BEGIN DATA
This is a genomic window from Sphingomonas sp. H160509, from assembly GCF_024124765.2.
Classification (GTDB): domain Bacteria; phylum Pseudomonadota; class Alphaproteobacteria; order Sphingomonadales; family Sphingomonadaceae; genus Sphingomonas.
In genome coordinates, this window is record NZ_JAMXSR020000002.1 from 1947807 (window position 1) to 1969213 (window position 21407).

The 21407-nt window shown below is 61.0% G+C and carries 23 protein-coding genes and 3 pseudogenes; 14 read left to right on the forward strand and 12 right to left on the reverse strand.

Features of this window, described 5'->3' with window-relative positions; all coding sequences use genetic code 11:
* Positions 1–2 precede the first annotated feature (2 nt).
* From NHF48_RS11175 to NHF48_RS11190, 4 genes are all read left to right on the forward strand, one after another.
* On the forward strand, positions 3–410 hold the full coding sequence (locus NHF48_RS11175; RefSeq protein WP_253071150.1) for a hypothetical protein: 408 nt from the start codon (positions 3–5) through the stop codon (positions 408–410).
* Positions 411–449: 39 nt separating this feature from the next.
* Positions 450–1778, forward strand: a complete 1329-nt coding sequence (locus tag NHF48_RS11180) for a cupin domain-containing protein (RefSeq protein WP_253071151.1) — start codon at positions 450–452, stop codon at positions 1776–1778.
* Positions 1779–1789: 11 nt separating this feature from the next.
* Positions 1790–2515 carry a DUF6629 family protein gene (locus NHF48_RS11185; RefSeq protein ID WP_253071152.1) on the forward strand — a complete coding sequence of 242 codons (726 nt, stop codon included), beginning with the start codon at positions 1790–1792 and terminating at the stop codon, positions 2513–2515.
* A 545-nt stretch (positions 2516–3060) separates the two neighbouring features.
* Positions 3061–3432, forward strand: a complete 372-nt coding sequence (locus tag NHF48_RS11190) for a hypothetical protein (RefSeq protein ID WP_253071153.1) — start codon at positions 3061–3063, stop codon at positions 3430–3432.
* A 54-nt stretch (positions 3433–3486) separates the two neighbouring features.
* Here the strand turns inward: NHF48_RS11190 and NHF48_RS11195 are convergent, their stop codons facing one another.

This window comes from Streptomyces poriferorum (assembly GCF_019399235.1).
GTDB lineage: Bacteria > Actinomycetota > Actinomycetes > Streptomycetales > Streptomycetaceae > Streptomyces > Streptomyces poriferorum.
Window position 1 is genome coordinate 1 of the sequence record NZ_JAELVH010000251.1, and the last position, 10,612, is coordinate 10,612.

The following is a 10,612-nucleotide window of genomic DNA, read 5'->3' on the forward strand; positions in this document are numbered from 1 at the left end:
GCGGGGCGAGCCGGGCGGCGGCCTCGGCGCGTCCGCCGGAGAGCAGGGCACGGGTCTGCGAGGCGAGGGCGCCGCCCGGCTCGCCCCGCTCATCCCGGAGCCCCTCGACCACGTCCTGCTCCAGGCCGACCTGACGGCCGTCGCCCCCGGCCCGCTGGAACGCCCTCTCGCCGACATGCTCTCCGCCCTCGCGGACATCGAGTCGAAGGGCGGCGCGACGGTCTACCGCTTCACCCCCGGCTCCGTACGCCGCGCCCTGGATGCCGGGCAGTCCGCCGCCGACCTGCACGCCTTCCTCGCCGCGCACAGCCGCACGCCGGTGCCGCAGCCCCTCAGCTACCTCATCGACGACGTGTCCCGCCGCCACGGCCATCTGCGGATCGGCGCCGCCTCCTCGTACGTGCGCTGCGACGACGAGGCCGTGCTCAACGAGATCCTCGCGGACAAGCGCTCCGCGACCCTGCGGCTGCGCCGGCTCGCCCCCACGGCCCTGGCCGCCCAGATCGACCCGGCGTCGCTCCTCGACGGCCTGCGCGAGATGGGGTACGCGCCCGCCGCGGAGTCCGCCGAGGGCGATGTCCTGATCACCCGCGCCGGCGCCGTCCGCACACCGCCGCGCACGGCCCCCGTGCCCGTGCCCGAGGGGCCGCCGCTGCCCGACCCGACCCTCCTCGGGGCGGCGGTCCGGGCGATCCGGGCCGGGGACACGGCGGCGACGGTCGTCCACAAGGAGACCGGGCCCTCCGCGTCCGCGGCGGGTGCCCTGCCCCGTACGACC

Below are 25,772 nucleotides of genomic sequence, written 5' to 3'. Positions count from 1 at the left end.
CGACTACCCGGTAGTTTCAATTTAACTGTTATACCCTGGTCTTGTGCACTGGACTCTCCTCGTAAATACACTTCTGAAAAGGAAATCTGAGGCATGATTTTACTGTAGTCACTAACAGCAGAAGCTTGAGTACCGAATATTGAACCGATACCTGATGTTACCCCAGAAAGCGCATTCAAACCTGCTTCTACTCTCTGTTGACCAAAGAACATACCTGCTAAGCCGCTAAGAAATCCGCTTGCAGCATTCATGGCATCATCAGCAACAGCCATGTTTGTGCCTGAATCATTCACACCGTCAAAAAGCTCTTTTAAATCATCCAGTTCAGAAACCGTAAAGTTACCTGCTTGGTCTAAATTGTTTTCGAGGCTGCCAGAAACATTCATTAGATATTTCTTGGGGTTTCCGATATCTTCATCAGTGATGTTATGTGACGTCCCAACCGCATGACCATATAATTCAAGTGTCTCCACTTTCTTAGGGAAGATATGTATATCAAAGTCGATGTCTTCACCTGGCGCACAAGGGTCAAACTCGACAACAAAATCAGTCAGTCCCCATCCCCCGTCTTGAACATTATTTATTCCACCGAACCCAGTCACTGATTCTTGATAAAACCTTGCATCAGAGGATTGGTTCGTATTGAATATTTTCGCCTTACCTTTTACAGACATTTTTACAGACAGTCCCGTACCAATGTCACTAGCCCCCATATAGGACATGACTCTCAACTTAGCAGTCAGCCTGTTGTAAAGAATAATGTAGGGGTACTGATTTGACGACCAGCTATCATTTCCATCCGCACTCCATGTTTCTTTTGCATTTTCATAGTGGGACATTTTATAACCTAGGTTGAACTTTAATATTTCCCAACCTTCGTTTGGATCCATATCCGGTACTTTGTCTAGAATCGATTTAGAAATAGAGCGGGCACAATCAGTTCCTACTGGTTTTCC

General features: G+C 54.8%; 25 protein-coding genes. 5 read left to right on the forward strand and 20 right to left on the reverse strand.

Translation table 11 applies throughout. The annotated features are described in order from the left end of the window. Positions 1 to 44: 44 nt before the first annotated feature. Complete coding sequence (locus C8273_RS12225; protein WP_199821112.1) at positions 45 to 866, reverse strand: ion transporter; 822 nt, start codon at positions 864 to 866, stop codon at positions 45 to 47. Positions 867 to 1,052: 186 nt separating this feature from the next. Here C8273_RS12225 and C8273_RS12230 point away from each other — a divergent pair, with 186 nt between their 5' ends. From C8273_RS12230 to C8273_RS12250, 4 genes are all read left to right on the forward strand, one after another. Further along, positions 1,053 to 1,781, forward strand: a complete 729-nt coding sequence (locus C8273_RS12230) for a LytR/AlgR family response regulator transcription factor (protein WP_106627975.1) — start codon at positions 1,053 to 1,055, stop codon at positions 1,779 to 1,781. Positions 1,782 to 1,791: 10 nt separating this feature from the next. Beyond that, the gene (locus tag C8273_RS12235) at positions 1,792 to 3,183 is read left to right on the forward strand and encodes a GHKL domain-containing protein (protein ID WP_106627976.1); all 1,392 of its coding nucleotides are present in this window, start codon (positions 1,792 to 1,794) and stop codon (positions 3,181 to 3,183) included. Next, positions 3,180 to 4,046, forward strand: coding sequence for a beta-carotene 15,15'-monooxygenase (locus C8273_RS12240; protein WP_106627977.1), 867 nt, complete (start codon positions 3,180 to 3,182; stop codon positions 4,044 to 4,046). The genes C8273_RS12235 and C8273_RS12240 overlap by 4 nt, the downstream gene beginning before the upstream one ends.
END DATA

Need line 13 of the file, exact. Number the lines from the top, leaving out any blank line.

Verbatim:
* A 545-nt stretch (positions 2516–3060) separates the two neighbouring features.